Why vendors don’t implement CCOW in legacy systems

Wheelybop, A HIStalk reader, recently posed a question:

Can you or your blogger network describe to me what vendors have to do to make their legacy products CCOW compliant and why some refuse to do so, what are pros/cons, etc. Would love a CCOW primer or be pointed to such.

First, lets tackle the primer. The acronym CCOW stands for “Clinical Context Object Workgroup”, a reference to the standards committee within the HL7 group that developed the standard. CCOW is a standard designed to allow information sharing between clinical and health IT applications. It uses a basic technique called “context sharing” that allows multiple clinical applications to “switch contexts” simultaneously. A “context” is a computer science term that could mean a patient’s data screen or an encounter form. Multiple CCOW compliant applications can simultaneously change their screens to see the same patient’s data when any of the other participating applications do so. For example, if a hospital can get their labs, EMR, and CPOE vendors to become CCOW compliant they can share to share patient context instead of the user having to log in and out of each application separately.

Ok, that’s the intro. There’s more at CCOW vendor (like NeoTool, Sentillion, etc) websites you can read but the above is pretty much what you’ll get there as well.

Now, to answer the reader’s original question: why don’t legacy vendors support it? The simple answer is that CCOW provides no real value to them. Legacy vendors rarely benefit from migrating and supporting new standards, regardless of what it is. CCOW is good for new entrants into the health IT field — for example, if I’m a startup and I write a new app I would definitely want to be CCOW compliant because CIOs won’t like me unless I’m interoperable with their legacy systems. However, legacy vendors have neither the inclination nor the customer outcry necessary to become interoperable with new software. They are already in the customer’s shop and don’t need to support the new standard to make more sales. The larger you are, the more entreanched you are in your customers’ shops, the less you need to “play nice” with other vendors.

Of course, there are many benefits to becoming CCOW compliant. However, none of those benefits apply to the vendor itslef. The benefits are all for the user and for the IT shop that can help users streamline their work.

So, don’t expect CCOW compliance from the legacy vendors anytime soon. 🙂

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2 thoughts on “Why vendors don’t implement CCOW in legacy systems

  1. Regarding Sentillion: I have been doing consulting work with this firm for the past 18 months or so and while they did originally start as a “CCOW Vendor” they have mushroomed into much more. They used their original knowledge of CCOW to develop a robust set of products for healthcare companies to perform identity and access management functions (user authentication, single sign-on, automated user provisioning, single patient selection and more). Their original CCOW work has also lead to the development of an SDK to help companies CCOW-enable their apps. They also have developed a VERY cool wizard-like interface that allows their healthcare customers to develop simple software bridges that link non-CCOW apps into their single sign-on environment in a matter of minutes. (Thus the product name “BridgeBuilder”). This interface works extremely well for web-based and client-server apps where ‘username/password’ are what is required to sign on. For the old legacy “green screen” apps, Sentillion builds bridges for their clients using a scripting language. I don’t believe they’ve ever been confronted with a legacy app they can’t integrate with their stuff.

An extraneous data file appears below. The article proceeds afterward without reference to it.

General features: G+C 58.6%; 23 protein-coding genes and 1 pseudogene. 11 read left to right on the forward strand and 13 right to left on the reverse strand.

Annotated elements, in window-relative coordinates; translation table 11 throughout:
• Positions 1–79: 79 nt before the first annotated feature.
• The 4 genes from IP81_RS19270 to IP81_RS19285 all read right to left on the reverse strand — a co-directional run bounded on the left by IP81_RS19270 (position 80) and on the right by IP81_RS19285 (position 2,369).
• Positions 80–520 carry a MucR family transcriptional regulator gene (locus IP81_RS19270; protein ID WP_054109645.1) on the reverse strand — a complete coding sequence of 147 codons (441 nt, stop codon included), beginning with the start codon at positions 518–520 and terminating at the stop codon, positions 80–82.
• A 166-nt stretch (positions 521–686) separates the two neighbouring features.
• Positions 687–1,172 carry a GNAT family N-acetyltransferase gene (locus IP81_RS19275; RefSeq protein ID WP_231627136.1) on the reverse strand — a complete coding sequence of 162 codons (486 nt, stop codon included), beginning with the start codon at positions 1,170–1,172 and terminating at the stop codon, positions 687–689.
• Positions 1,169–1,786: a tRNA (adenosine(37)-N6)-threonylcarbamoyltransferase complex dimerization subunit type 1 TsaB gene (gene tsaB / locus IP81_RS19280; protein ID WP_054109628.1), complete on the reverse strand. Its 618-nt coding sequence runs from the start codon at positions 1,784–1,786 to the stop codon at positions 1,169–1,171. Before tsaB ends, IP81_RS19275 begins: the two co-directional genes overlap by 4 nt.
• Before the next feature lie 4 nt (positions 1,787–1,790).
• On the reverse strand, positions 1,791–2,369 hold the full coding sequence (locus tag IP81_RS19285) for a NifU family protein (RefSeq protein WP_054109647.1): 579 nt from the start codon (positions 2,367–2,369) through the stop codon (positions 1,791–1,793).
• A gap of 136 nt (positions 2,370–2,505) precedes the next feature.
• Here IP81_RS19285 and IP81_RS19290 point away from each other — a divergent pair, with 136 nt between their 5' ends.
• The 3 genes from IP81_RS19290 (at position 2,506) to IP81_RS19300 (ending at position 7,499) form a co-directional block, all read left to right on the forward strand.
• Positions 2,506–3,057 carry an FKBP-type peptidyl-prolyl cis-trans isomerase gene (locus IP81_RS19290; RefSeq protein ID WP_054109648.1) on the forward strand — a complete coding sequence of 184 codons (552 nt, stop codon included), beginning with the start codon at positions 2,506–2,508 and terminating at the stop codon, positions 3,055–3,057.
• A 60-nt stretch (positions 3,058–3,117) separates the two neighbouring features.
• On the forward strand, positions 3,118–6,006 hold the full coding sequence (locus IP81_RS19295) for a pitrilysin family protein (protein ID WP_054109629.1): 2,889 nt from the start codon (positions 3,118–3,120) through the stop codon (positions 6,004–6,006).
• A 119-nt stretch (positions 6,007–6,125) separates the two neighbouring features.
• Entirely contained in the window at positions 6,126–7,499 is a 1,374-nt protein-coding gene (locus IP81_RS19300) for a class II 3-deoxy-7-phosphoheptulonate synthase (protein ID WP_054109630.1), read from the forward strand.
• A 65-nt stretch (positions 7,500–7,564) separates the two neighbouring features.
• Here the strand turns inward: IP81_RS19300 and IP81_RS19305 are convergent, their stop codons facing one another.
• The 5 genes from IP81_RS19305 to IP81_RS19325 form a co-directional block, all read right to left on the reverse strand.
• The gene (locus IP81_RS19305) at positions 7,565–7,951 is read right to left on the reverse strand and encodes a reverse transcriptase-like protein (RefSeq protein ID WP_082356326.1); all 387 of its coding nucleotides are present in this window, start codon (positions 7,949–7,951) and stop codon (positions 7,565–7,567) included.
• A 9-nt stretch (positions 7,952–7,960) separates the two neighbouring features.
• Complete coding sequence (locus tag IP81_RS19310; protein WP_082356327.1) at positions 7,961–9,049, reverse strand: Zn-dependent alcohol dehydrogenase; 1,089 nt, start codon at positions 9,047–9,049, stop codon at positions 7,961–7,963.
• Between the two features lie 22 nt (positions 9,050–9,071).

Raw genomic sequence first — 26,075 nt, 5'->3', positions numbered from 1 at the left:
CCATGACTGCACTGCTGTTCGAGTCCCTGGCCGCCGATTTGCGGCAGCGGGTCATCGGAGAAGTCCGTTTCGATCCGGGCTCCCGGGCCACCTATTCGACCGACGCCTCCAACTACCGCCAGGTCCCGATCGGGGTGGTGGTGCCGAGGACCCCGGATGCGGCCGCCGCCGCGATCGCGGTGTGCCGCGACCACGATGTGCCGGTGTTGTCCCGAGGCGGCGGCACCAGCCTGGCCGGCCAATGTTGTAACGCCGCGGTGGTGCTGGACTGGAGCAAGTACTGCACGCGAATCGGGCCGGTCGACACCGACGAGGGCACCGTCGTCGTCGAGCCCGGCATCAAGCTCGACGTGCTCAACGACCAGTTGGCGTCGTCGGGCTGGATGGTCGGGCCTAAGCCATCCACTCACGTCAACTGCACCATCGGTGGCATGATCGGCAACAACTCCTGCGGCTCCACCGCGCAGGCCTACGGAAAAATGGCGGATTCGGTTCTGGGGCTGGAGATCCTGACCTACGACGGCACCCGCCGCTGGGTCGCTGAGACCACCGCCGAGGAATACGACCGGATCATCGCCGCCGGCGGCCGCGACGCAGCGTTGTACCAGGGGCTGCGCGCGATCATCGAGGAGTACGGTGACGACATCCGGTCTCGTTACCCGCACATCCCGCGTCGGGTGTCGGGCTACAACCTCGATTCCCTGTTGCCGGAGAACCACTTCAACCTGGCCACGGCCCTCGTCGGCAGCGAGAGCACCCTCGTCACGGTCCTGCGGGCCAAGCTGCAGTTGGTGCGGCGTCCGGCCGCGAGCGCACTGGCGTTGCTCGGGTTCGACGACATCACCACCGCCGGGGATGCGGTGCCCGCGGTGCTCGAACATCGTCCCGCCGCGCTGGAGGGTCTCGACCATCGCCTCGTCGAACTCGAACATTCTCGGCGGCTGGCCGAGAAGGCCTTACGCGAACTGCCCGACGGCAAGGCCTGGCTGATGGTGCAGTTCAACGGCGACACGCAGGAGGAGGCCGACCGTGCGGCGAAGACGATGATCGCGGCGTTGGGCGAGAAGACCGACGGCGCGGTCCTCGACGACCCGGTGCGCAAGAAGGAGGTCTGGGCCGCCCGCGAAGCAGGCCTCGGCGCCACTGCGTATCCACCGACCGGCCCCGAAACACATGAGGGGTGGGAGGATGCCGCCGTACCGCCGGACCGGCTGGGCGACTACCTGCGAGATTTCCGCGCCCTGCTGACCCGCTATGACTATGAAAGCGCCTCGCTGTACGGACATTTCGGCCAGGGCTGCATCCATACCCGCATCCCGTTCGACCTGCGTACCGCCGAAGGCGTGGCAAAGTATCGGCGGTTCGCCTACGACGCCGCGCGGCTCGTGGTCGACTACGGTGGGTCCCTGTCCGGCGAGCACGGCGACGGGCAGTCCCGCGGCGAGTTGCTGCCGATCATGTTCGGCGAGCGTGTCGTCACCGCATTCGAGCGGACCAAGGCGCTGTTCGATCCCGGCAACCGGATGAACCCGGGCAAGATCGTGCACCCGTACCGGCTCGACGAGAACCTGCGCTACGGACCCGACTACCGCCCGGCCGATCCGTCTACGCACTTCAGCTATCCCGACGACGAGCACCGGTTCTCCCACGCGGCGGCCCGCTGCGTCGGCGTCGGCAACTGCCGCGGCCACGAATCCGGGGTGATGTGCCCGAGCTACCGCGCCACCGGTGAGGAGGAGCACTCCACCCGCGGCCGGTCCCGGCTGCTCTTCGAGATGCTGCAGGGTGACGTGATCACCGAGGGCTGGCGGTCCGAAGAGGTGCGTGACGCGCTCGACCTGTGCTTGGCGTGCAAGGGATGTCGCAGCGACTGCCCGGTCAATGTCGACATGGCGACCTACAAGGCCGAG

I just didn’t want your readers to be left with the impression that Sentillion is just a “CCOW vendor”. They’re much much more than that today.


  2. Matt Hernandez


    “I don’t believe they’ve ever been confronted with a legacy app they can’t integrate with their stuff.”

    You would have to have been with them longer than 18 months to make that statement. We had a lot of problems trying to integrate only 3 major vendor apps at our shop. There was 1 CCOW (Cerner) and Sentillion built 2 bridge products that never quite worked. Also its main desktop context manager was not reliable over wireless. A one second disconnect would hang the system and require a reboot.

    This was a couple of years ago. Hopefully the products are more robust now. It probably works great with CCOW apps, but don’t assume they’ll be able to bridge legacy apps. Every situation is unique.

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